Feb 29, 2008

Madrid-Barcelona-Narbonne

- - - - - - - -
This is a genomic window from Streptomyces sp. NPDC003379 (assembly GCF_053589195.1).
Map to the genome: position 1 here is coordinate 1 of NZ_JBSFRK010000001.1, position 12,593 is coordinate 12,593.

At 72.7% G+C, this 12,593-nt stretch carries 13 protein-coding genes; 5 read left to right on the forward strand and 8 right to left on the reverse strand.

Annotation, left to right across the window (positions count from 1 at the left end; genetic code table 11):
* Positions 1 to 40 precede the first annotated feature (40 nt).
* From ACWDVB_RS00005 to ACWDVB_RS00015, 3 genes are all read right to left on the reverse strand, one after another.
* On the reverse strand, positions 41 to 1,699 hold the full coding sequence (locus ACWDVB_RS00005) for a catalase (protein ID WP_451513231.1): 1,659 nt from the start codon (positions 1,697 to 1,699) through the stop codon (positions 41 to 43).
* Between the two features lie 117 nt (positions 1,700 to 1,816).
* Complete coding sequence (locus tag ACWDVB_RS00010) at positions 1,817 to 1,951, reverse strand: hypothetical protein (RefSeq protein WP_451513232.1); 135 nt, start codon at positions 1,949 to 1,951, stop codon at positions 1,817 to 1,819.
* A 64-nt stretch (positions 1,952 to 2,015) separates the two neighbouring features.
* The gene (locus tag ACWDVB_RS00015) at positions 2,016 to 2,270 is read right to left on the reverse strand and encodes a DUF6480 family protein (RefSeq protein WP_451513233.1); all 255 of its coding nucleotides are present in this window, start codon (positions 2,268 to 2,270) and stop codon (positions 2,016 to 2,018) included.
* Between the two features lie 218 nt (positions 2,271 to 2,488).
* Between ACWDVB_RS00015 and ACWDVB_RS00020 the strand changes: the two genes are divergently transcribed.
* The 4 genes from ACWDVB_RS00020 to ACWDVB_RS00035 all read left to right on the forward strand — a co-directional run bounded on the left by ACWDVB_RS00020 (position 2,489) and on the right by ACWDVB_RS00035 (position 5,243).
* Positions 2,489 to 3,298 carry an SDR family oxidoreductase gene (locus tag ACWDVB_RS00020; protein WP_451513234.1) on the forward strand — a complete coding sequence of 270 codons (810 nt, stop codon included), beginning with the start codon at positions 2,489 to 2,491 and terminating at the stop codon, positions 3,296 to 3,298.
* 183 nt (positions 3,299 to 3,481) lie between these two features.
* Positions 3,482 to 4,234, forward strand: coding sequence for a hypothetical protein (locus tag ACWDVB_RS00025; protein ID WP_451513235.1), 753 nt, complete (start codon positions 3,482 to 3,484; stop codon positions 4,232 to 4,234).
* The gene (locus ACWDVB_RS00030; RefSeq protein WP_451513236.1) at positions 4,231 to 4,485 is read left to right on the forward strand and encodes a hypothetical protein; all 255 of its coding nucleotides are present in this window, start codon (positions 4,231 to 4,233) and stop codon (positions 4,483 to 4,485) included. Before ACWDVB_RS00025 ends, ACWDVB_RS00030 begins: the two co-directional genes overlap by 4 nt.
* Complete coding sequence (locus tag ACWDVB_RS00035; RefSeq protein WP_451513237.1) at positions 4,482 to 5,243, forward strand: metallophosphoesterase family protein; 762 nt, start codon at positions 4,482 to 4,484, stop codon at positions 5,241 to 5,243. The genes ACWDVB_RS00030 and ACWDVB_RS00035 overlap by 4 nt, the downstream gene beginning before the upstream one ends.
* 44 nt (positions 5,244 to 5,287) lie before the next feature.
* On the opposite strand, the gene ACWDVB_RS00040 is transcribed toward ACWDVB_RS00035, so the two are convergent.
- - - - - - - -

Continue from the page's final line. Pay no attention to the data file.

On our way back to France Chess and I spend some more time in Barcelona. Right off the AVE (Spain's high speed train) we go back to La Bodegueta for cañas y bocadillos de atun con aceite. Then back to El Born for more drinks and food. Little detour by El Corte Ingles for some canned "almejas"(clams), "mejillones"(mussels) and chorizo "bellota"(the good stuff that comes from feeding acorns to pigs.) Got a tablecloth for my dad at Zara too. Second drink at La Taverna Basca Itera and third one at Taller de Tapas so that I can sip some of my favorite sangria again. Don't know what it is about their sangria but its smell reminds me of early childhood, back in the days when my parents were still together and partying like happy couples do, living on the African continent between the tropic of Cancer and the Equator. It smells like Martini Rosso. I get my buzz on and then ask what they put in their sangria. It turns out they mix their wine with Cognac and whiskey! I understand why the cloud in my head feels so wide and fuzzy. I tell Chess I don't want to stop by the chocolate museum - don't want to give myself any incentive to eat more of that addictive food. I suggest we pay a visit to the sea when we are done with our drinks. So what do we do after drinking? We head towards the sea, and on the way there make a lil' detour by the Museu de la Xocolata... and I buy me a big piece of dark chocolate with "almendras". It feels so good to go back to those familiar places that we end up zigzagging our way to the beach, passing by Cal Pep and that bar on calle de la Reina Cristina que se llama "la champaneria" that serves cava and lots of cured ham, and that is so crowded that you can always see people spilling out on the street from far away. And what's up with the spring/summerlike winter that has nothing to offer but above average seasonal temperatures? I can't help but think about global warming. It feels like all we are missing is our flip flops and bathing suits. But no, actually at this point there is something else lacking: time to go say hi to the Mediterranée. Back at the train station it turns out the Talgo is an hour late. Nice. Chess is on the lookout for an electrical outlet (seems like they are a constant in our life). She and I are sitting on top of our suitcase, on a cart, between a vending machine and a phone booth - the only place with a random power strip for us to plug in our laptop - watching yet another episode of Prison Break, like total junkies in need of a t.v-series-induced-adrenaline-rush fix. Sick.

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